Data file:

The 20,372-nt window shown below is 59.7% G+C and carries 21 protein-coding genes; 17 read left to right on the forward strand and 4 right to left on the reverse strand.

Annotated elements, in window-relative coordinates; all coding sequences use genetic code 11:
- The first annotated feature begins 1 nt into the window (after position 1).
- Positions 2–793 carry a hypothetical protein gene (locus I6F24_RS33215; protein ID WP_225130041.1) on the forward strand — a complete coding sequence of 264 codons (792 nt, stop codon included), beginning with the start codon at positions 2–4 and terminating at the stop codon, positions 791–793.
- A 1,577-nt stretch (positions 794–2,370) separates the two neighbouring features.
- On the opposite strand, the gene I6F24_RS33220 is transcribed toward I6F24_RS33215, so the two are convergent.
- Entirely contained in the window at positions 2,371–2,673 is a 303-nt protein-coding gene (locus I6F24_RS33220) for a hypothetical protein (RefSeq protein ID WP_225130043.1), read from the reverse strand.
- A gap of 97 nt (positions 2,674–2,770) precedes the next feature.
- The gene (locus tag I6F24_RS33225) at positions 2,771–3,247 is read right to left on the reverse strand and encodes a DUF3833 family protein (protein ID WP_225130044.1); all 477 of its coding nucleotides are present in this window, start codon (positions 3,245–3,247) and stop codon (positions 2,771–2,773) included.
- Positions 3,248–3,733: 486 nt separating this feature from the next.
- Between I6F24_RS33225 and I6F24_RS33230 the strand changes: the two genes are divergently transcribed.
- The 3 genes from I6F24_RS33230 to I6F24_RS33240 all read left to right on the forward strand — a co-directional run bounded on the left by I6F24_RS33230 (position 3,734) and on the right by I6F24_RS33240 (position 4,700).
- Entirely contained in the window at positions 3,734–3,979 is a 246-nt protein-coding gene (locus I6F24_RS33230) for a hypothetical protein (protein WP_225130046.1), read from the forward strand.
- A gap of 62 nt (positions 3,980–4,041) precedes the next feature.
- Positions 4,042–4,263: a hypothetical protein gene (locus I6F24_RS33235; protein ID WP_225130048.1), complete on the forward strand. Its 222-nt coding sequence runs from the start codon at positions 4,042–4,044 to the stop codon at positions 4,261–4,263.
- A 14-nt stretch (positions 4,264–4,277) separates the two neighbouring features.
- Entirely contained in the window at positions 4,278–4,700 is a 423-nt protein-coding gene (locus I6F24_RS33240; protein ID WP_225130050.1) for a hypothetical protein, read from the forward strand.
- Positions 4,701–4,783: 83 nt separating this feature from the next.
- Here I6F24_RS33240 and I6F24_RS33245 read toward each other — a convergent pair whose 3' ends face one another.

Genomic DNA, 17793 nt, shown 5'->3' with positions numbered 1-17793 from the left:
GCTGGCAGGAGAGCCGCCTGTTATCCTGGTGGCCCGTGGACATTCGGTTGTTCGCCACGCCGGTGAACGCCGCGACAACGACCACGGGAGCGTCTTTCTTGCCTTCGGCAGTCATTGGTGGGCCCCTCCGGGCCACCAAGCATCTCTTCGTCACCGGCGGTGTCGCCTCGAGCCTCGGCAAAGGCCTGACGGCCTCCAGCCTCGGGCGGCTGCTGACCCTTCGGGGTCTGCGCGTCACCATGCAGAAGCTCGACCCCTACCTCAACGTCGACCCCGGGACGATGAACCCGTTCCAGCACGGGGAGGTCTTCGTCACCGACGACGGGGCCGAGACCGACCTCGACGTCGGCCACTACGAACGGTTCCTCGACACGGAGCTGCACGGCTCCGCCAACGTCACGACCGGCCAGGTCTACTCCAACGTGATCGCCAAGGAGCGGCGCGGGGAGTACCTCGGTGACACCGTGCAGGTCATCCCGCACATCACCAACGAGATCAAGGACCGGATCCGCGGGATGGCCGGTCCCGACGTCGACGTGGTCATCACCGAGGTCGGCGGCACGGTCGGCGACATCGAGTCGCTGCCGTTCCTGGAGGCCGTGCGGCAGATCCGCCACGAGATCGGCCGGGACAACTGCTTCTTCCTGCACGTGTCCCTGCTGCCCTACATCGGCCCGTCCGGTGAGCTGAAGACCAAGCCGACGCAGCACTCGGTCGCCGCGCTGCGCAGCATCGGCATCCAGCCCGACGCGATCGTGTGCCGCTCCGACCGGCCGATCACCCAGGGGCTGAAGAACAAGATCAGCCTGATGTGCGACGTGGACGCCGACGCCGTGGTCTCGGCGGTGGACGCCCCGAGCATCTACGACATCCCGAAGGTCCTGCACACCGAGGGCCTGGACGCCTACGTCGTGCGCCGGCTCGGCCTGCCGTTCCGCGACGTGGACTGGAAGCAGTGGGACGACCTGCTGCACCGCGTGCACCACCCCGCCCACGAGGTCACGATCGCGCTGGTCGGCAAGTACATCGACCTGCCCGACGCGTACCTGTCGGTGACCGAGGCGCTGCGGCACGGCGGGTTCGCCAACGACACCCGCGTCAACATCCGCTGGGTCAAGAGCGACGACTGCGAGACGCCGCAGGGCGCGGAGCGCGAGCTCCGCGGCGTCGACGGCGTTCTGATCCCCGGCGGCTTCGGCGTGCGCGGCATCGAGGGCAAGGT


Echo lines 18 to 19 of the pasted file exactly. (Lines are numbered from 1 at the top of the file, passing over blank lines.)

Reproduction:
- Positions 4,701–4,783: 83 nt separating this feature from the next.
- Here I6F24_RS33240 and I6F24_RS33245 read toward each other — a convergent pair whose 3' ends face one another.